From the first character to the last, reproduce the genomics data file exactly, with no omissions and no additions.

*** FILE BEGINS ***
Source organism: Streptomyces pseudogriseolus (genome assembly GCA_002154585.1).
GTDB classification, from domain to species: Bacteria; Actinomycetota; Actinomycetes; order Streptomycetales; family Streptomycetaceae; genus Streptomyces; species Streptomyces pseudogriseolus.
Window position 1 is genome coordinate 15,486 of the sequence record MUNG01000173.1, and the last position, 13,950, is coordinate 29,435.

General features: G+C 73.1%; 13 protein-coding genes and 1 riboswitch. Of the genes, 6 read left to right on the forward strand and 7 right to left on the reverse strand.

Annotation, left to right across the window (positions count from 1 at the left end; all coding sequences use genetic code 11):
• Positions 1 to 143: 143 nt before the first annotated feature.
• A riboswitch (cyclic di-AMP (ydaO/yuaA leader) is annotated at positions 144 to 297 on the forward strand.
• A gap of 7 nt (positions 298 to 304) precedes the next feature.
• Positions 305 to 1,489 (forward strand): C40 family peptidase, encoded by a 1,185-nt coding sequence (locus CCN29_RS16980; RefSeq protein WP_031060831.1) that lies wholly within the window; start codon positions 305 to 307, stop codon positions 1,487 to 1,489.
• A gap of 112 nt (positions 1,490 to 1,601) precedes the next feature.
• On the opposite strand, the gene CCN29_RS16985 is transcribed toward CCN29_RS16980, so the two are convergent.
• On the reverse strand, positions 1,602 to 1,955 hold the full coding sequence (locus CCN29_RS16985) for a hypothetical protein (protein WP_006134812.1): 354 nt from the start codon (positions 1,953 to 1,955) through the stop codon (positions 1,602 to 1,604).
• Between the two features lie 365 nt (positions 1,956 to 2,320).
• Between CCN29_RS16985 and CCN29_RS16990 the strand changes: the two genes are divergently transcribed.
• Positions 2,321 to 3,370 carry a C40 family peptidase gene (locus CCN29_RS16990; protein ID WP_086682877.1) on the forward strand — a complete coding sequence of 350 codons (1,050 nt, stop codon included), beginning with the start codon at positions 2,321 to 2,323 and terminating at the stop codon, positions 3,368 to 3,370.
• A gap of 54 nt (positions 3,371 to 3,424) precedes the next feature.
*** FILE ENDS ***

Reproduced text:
Source organism: Streptomyces pseudogriseolus (genome assembly GCA_002154585.1).
GTDB classification, from domain to species: Bacteria; Actinomycetota; Actinomycetes; order Streptomycetales; family Streptomycetaceae; genus Streptomyces; species Streptomyces pseudogriseolus.
Window position 1 is genome coordinate 15,486 of the sequence record MUNG01000173.1, and the last position, 13,950, is coordinate 29,435.

General features: G+C 73.1%; 13 protein-coding genes and 1 riboswitch. Of the genes, 6 read left to right on the forward strand and 7 right to left on the reverse strand.

Annotation, left to right across the window (positions count from 1 at the left end; all coding sequences use genetic code 11):
• Positions 1 to 143: 143 nt before the first annotated feature.
• A riboswitch (cyclic di-AMP (ydaO/yuaA leader) is annotated at positions 144 to 297 on the forward strand.
• A gap of 7 nt (positions 298 to 304) precedes the next feature.
• Positions 305 to 1,489 (forward strand): C40 family peptidase, encoded by a 1,185-nt coding sequence (locus CCN29_RS16980; RefSeq protein WP_031060831.1) that lies wholly within the window; start codon positions 305 to 307, stop codon positions 1,487 to 1,489.
• A gap of 112 nt (positions 1,490 to 1,601) precedes the next feature.
• On the opposite strand, the gene CCN29_RS16985 is transcribed toward CCN29_RS16980, so the two are convergent.
• On the reverse strand, positions 1,602 to 1,955 hold the full coding sequence (locus CCN29_RS16985) for a hypothetical protein (protein WP_006134812.1): 354 nt from the start codon (positions 1,953 to 1,955) through the stop codon (positions 1,602 to 1,604).
• Between the two features lie 365 nt (positions 1,956 to 2,320).
• Between CCN29_RS16985 and CCN29_RS16990 the strand changes: the two genes are divergently transcribed.
• Positions 2,321 to 3,370 carry a C40 family peptidase gene (locus CCN29_RS16990; protein ID WP_086682877.1) on the forward strand — a complete coding sequence of 350 codons (1,050 nt, stop codon included), beginning with the start codon at positions 2,321 to 2,323 and terminating at the stop codon, positions 3,368 to 3,370.
• A gap of 54 nt (positions 3,371 to 3,424) precedes the next feature.